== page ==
The Douglas T2D was an American twin-engine torpedo bomber that was commissioned by the military to be operational on both wheels and floats, and capable of operating from aircraft carriers.
It holds the distinction of being the first twin-engine aircraft to be deployed from an aircraft carrier.
In 1925, the Bureau of Aeronautics of the United States Navy designed a twin-engine torpedo bomber aircraft with the aim of achieving superior performance compared to contemporary single-engine aircraft.
The Naval Aircraft Factory constructed a single prototype, the XTN-1, which was soon followed by three identical aircraft built by Douglas, the T2D-1.
The XTN/T2D was a large two-bay biplane that could be easily converted between floats and wheels and had a crew capacity of four.
On 25 May 1927, the first three T2D-1’s were delivered to the torpedo bomber squadron VT-2 and were successfully tested aboard the aircraft carrier Langley.
An additional nine T2D-1’s were ordered in 1927 and were typically operated as floatplanes.
This was partly due to criticism from the Army regarding the Navy’s operation of large land-based bombers, and partly because the T2D-1’s large size prevented Langley from accommodating a full airwing.
In June 1930, an additional 18 aircraft were ordered as patrol floatplanes, designated as P2D-1.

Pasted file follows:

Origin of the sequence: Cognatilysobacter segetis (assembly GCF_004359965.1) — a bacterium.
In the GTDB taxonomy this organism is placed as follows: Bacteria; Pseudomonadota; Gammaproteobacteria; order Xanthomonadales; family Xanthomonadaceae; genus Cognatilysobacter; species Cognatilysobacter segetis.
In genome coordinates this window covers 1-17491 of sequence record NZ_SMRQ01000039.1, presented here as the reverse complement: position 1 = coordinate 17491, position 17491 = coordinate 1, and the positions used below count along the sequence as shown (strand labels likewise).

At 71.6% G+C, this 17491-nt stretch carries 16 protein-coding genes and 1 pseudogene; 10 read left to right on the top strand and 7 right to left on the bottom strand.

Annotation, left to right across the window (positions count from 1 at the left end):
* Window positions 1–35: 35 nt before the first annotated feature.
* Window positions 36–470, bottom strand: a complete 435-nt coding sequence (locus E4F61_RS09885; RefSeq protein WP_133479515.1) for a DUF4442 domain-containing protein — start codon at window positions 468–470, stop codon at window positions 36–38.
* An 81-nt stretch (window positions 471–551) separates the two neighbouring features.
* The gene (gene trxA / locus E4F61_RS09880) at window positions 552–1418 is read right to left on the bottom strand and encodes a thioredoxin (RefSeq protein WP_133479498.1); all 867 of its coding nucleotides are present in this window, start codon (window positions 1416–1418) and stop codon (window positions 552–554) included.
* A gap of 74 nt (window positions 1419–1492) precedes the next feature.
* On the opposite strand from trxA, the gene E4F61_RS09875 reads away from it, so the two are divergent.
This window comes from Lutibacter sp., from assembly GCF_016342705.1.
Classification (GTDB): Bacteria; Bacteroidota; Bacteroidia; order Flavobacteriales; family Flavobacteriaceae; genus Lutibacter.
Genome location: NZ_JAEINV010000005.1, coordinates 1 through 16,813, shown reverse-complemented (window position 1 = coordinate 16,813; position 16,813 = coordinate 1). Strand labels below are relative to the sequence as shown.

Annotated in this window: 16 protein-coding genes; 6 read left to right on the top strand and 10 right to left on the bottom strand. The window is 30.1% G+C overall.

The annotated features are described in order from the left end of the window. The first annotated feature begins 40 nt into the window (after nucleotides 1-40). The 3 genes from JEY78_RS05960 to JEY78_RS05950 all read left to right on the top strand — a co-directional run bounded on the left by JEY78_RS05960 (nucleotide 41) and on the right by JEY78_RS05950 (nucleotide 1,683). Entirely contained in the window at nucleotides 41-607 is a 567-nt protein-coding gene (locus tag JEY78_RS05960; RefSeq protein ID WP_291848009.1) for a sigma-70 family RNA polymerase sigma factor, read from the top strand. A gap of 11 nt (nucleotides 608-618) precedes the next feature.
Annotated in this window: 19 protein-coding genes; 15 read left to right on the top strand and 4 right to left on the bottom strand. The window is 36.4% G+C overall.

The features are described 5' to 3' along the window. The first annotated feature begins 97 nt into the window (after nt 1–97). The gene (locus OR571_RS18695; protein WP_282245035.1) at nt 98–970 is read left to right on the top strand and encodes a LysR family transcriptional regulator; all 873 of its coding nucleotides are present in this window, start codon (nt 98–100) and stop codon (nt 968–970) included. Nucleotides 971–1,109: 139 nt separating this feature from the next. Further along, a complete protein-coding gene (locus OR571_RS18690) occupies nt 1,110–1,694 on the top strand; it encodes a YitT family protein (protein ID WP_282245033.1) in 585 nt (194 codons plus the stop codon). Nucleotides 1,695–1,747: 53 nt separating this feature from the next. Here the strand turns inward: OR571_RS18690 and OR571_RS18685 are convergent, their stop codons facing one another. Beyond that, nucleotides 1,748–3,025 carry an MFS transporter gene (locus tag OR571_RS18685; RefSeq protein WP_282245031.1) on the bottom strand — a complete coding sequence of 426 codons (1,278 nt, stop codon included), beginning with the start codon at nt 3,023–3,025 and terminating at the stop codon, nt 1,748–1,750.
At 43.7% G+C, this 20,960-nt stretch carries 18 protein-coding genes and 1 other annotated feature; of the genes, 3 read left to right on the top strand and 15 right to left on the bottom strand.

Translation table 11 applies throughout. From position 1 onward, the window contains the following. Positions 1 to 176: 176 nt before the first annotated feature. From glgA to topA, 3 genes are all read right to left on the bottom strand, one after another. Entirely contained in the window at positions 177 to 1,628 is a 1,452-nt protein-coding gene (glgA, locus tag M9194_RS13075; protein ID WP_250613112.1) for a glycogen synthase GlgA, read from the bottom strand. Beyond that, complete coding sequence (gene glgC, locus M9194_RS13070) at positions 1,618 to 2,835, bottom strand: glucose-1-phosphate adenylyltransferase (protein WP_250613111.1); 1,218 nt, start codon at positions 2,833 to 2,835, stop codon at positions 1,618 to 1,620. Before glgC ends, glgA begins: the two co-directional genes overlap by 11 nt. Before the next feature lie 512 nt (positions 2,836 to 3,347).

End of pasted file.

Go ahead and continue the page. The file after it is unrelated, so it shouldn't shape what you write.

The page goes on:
These were operated by Patrol Squadron VP-3 in the Panama Canal Zone until they were replaced by Consolidated PBYs in 1937. Variants XTN-1 Original prototype built by Naval Aircraft Factory. One built. T2D-1 Production aircraft, convertible torpedo bomber/patrol floatplane, powered by Wright R-1750 Cyclones. 12 built. P2D-1 Dedicated patrol floatplane. Fitted with twin tails for improved engine outperformance and is powered by two Wright R-1820 Cyclones. 18 built. Specifications T2D-1 landplane / floatplane. Crew 4 Length 42 ft (13 m) (landplane) 44 ft 4 in (13.51 m) (floatplane) Wingspan 57 ft (17 m) Height 15 ft 11 in (4.85 m) (landplane) 44 ft 4 in (13.51 m) (floatplane) Wing area 886 sq ft (82.3 m2) Empty weight 6,011 lb (2,727 kg) (landplane) 6,528 lb (2,961 kg) (floatplane) Gross weight 9,986 lb (4,530 kg) (landplane) 10,503 lb (4,764 kg) (floatplane) Max take-off weight 10,523 lb (4,773 kg) (landplane) 11,040 lb (5,010 kg) (floatplane) Powerplant 2 × Wright R-1750 Cyclone 9-cylinder air-cooled radial piston engines, 525 hp (391 kW) each Propellers 3-bladed fixed-pitch metal propellers Performance Maximum speed 125 mph (201 km/h, 109 kn) at sea level (landplane) 124 mph (108 kn; 200 km/h) at sea level (floatplane) Range 457 mi (735 km, 397 nmi) (landplane) 384 mi (334 nmi; 618 km) (floatplane) Ferry range 454 mi (731 km, 395 nmi) (floatplane) Service ceiling 13,830 ft (4,220 m) (landplane) 11,400 ft (3,500 m) (floatplane) Time to altitude 5,000 ft (1,500 m) in 5 minutes 54 seconds (landplane) 5,000 ft (1,500 m) in 7 minutes 42 seconds (floatplane) Wing loading 11.4 lb/sq ft (56 kg/m2) (landplane) 11.9 lb/sq ft (58 kg/m2) (floatplane) Power/mass 0.105 hp/lb (0.173 kW/kg) (landplane) 0.1 hp/lb (0.16 kW/kg) (floatplane) Armament Guns 2 × .30 in (7.62 mm) M1919 Browning machine guns Bombs 1 ×1,618 lb (734 kg) torpedo Or Equivalent bombload. Sources McDonnell Douglas Aircraft Company 1st 75 Years Aviation Book-McDonnell Douglas. McDonnell Douglas Aircraft since 1920, Volume 1-René J Francillon. San Diego Air and Space Museum Archive. The National Museum of the U.S. Air Force.